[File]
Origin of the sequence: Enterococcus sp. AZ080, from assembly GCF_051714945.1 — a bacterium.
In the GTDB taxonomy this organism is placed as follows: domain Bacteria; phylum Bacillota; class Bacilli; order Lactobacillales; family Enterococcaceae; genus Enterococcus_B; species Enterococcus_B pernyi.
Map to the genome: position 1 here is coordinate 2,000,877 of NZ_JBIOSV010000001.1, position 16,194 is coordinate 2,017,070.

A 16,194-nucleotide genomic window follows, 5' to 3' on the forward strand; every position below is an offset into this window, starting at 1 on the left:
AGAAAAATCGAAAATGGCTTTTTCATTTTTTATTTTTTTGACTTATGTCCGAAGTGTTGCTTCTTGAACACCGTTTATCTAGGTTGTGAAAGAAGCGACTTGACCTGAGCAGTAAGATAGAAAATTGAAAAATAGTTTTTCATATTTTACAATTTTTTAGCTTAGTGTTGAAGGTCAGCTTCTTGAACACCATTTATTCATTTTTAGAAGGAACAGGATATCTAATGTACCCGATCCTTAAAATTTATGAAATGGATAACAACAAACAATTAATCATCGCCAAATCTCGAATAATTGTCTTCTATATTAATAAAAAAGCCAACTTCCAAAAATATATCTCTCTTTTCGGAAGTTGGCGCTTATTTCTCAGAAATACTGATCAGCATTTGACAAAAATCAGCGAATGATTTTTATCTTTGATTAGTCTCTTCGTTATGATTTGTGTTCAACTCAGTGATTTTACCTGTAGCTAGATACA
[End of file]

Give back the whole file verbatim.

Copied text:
Origin of the sequence: Enterococcus sp. AZ080, from assembly GCF_051714945.1 — a bacterium.
In the GTDB taxonomy this organism is placed as follows: domain Bacteria; phylum Bacillota; class Bacilli; order Lactobacillales; family Enterococcaceae; genus Enterococcus_B; species Enterococcus_B pernyi.
Map to the genome: position 1 here is coordinate 2,000,877 of NZ_JBIOSV010000001.1, position 16,194 is coordinate 2,017,070.

A 16,194-nucleotide genomic window follows, 5' to 3' on the forward strand; every position below is an offset into this window, starting at 1 on the left:
AGAAAAATCGAAAATGGCTTTTTCATTTTTTATTTTTTTGACTTATGTCCGAAGTGTTGCTTCTTGAACACCGTTTATCTAGGTTGTGAAAGAAGCGACTTGACCTGAGCAGTAAGATAGAAAATTGAAAAATAGTTTTTCATATTTTACAATTTTTTAGCTTAGTGTTGAAGGTCAGCTTCTTGAACACCATTTATTCATTTTTAGAAGGAACAGGATATCTAATGTACCCGATCCTTAAAATTTATGAAATGGATAACAACAAACAATTAATCATCGCCAAATCTCGAATAATTGTCTTCTATATTAATAAAAAAGCCAACTTCCAAAAATATATCTCTCTTTTCGGAAGTTGGCGCTTATTTCTCAGAAATACTGATCAGCATTTGACAAAAATCAGCGAATGATTTTTATCTTTGATTAGTCTCTTCGTTATGATTTGTGTTCAACTCAGTGATTTTACCTGTAGCTAGATACA